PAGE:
DIY Projects for Couples to Enjoy

Tree swing
A tree swing adds old-world, majestic charm to your backyard.

3. DIY Tree Swing

A tree swing adds an old-world, majestic feel to your backyard — and this DIY project can be quite a romantic addition!

Installing a tree swing isn’t difficult, but choosing a tree and branch for it might be challenging. For instance, you’ll need to keep these pointers in mind: a sturdy hardwood tree’s branches, such as those from oak, are ideal. Avoid fruit trees, evergreens or trees that split easily.

In addition, a tree swing needs a horizontal branch that’s at least 8 inches in diameter and no more than 20 feet off the ground. The branch must be healthy, so you’ll need to inspect it from trunk to tip. You’ll also need to avoid branches that show signs of infestation, disease, splitting or narrow connections to the main trunk.

Finally, the branch should be large enough that the swing can hang at least 3 to 5 feet away from the trunk without the branch bouncing.

Ready to begin this DIY project? Not so fast! There are two main ways to hang a tree swing, so you’ll need to choose from one of the following:

Eyebolts: First, carefully drill a vertical hole all the way through the center of the branch, and insert a ½-inch diameter or larger, corrosion-resistant eye bolt, using washers and nuts to secure it to the tree. In time, the tree will grow around the bolts, making a permanent installation.
This method eliminates friction on the bark, but it also damages the tree. To make your rope last longer, attach a carabiner to the eye bolt, then tie the rope to the carabiner.

Rope: You can attach the tree swing to a branch using rope if you take steps to prevent the rope from cutting into the tree bark.
For instance, if you tie the rope around the tree branch, use a running bowline (or another slip knot) that will loosen when the swing is not being used, to allow the tree to grow larger without being girdled by the rope.

In addition, to protect the bark, use a rope sleeve or a piece of rubber tubing to reduce friction.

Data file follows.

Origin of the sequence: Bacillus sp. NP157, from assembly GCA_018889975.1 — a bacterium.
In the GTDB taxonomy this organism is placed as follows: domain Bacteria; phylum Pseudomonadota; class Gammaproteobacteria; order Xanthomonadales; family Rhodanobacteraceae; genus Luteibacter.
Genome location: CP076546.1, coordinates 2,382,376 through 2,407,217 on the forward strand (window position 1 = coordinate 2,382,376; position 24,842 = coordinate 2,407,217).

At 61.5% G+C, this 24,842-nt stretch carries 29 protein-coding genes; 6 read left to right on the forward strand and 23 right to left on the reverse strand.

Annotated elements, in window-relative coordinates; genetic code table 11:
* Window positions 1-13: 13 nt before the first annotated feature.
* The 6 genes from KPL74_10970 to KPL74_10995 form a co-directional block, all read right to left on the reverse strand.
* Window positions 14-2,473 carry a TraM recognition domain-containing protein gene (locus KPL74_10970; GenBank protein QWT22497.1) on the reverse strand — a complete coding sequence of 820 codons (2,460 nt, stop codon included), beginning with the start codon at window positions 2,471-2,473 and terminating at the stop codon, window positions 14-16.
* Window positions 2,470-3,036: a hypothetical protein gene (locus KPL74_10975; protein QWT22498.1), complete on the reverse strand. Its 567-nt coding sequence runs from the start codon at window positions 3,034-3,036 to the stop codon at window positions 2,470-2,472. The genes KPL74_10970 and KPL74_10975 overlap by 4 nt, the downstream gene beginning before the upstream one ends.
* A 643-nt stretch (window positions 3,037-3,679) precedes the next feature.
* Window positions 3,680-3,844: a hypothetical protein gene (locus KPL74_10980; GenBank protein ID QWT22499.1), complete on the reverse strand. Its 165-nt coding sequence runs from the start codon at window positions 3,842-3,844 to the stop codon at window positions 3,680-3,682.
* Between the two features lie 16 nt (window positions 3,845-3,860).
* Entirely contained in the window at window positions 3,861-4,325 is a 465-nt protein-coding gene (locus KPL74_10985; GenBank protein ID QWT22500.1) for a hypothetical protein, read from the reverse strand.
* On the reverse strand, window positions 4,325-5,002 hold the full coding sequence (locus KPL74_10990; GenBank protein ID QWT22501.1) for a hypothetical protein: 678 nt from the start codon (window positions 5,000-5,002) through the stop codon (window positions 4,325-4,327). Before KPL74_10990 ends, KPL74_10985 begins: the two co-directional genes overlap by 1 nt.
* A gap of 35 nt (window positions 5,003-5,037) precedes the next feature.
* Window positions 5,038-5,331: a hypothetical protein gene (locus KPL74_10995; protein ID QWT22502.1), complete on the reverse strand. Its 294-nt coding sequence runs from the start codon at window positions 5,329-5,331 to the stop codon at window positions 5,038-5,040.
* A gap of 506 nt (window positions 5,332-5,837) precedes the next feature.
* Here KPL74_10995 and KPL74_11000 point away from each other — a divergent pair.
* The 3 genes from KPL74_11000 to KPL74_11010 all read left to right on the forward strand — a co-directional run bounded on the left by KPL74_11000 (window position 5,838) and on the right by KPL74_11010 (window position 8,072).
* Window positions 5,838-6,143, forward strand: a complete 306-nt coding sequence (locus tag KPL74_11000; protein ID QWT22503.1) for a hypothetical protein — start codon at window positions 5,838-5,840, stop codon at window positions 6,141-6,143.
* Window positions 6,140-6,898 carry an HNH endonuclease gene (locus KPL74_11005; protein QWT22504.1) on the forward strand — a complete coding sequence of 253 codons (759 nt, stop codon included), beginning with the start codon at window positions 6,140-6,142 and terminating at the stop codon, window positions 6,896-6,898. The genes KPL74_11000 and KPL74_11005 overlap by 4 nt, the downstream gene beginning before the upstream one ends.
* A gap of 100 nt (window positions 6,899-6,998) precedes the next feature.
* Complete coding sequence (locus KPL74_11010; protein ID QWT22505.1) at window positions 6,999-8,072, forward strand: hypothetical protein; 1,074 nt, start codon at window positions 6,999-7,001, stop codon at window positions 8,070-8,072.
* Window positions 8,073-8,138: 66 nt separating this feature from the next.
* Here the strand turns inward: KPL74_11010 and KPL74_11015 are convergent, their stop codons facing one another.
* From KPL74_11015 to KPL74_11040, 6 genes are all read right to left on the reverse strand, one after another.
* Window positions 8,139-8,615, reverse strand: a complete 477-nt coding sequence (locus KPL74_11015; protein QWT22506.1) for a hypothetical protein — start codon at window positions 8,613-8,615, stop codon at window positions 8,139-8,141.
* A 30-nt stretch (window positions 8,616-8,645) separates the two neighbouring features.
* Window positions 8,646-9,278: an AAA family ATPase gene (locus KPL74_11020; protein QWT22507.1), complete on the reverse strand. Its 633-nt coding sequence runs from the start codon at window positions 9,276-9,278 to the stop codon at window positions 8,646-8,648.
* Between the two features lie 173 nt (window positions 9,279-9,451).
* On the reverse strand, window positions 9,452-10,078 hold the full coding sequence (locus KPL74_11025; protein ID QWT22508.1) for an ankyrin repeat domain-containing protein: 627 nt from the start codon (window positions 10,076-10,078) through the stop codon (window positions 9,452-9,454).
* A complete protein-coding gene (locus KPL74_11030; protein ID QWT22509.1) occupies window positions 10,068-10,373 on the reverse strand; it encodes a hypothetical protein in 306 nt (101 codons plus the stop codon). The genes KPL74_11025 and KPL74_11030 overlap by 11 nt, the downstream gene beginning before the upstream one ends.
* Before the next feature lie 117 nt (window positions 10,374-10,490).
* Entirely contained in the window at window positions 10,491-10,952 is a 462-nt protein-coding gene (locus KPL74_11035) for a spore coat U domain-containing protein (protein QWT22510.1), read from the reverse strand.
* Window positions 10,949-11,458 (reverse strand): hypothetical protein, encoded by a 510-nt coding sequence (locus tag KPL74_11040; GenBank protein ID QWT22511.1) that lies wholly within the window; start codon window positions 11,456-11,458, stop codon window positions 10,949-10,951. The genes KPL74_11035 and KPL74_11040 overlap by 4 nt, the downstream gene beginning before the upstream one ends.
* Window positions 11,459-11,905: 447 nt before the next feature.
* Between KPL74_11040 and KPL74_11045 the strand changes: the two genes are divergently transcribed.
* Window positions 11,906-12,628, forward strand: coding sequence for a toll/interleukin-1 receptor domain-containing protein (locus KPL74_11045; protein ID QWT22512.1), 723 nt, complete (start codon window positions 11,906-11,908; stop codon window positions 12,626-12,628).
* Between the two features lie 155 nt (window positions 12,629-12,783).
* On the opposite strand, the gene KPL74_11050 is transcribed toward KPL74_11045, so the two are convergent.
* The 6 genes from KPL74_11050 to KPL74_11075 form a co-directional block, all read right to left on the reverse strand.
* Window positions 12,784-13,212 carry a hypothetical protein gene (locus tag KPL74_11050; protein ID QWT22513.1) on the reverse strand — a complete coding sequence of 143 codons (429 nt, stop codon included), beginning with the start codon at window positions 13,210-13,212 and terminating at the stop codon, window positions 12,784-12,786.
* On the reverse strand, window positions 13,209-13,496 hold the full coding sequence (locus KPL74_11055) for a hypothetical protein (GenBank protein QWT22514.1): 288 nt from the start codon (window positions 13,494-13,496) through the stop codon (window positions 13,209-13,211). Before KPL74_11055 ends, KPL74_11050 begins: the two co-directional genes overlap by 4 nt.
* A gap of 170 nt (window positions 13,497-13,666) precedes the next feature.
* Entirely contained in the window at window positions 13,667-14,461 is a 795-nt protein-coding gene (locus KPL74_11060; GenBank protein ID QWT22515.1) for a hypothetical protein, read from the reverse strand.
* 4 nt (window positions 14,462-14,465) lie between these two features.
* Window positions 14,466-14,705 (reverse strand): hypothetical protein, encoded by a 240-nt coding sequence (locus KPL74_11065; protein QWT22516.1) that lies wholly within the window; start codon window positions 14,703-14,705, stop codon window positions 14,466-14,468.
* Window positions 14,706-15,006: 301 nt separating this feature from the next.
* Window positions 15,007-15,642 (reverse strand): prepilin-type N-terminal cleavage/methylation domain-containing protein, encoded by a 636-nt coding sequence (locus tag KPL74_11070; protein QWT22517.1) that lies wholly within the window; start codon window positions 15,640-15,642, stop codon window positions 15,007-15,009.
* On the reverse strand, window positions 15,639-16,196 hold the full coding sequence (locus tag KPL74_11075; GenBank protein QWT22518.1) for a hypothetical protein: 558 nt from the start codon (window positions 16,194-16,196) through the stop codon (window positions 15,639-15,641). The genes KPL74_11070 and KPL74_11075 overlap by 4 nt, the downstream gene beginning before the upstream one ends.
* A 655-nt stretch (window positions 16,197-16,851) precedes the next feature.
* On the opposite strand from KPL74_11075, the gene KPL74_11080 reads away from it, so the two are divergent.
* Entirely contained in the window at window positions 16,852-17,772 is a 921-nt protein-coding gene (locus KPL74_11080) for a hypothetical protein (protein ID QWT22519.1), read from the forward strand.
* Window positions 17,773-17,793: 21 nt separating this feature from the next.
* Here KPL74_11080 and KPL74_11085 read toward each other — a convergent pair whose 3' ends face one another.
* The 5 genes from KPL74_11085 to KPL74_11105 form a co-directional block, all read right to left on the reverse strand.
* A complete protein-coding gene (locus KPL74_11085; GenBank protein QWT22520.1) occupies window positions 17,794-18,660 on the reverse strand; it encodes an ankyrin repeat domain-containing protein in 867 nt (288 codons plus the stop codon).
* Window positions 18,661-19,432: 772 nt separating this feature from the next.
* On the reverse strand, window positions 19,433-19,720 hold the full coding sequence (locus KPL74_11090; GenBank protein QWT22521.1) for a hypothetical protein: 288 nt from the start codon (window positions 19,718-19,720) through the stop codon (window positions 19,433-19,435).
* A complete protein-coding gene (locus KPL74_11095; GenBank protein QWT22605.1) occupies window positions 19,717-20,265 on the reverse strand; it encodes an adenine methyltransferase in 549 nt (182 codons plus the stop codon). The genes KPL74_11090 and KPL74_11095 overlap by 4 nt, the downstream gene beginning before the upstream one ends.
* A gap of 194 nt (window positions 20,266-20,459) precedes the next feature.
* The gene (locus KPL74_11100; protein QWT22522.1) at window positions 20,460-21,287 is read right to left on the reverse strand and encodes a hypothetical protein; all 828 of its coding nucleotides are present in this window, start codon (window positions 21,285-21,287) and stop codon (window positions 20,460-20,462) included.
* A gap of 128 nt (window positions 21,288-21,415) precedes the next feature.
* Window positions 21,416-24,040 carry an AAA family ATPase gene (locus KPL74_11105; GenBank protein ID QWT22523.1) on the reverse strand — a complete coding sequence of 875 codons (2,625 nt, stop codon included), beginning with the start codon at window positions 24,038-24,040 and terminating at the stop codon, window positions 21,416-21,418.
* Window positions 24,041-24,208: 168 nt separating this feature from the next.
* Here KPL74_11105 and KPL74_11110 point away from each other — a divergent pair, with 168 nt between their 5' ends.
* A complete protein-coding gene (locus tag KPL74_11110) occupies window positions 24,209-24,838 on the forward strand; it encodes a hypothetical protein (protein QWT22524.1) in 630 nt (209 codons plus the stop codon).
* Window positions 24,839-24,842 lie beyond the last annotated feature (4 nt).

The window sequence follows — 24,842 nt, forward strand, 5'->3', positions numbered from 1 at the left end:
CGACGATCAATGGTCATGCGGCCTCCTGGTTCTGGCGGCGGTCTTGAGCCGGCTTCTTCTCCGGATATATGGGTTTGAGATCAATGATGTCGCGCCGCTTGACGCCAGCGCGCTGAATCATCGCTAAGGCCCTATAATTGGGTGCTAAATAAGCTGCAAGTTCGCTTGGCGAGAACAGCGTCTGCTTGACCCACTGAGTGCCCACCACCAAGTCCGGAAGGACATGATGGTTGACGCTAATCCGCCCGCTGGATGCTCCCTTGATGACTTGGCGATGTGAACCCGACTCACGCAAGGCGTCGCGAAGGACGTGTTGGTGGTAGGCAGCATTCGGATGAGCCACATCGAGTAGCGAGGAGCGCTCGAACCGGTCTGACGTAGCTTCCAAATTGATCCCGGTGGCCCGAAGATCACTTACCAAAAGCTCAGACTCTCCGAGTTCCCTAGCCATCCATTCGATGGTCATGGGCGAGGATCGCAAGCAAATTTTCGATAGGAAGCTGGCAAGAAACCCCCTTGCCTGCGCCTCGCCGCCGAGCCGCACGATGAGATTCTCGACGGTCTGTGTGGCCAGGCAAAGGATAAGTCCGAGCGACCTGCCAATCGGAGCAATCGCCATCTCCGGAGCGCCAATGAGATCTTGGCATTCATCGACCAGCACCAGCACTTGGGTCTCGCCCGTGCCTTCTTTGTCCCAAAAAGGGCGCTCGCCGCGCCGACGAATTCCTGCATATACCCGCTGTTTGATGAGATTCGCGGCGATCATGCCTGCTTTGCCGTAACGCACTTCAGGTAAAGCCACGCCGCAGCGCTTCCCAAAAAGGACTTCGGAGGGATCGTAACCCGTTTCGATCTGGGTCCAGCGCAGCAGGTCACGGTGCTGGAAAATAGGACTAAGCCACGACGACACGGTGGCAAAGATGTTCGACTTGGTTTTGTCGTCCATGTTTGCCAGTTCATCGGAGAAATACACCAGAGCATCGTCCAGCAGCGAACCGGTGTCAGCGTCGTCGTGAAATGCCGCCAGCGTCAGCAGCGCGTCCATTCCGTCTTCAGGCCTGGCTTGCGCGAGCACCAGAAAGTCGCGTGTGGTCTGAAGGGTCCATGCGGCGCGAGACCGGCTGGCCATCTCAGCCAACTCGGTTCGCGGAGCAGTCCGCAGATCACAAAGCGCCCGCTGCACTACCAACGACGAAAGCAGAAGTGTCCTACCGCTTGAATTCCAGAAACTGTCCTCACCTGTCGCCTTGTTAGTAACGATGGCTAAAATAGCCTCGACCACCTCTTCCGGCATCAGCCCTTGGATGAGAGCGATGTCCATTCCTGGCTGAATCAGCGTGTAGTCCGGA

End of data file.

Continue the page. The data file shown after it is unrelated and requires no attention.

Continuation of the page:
Choosing Rope

You’ll need to use ½-inch diameter or thicker rope to make it easy for hands to hold and provide enough strength. Options include:

Polyester Rope: Braided polyester rope holds up well to the elements, provides maximum strength and has little stretch.

Nylon Rope: While it’s the strongest rope, nylon is susceptible to stretching and can be too slippery for little hands to grasp.

Polypropylene Rope: This lightweight rope is the least expensive rope. Polypropylene rope makes a poor choice since it deteriorates rapidly in the sun’s UV rays.

Natural Fiber Rope: Ropes made from natural plant materials — such as manila, cotton, sisal and hemp — are not as strong as synthetic rope, will rot over time, and can break without warning. If you use a natural fiber rope on a tree swing, replace it every year or two.

Finally, here are some safety tips to protect your tree swing through the years:

  • Make sure the rope, carabiners and hardware are rated for the maximum weight.
  • Tie all knots securely to prevent unraveling.
  • Inspect the tree branch, ropes and swing regularly. Look for splitting, fraying, missing bark or other damage, and repair right away.
  • Replace the ropes every couple of years.
  • Move the swing to new eye bolts if the tree grows over the ends.

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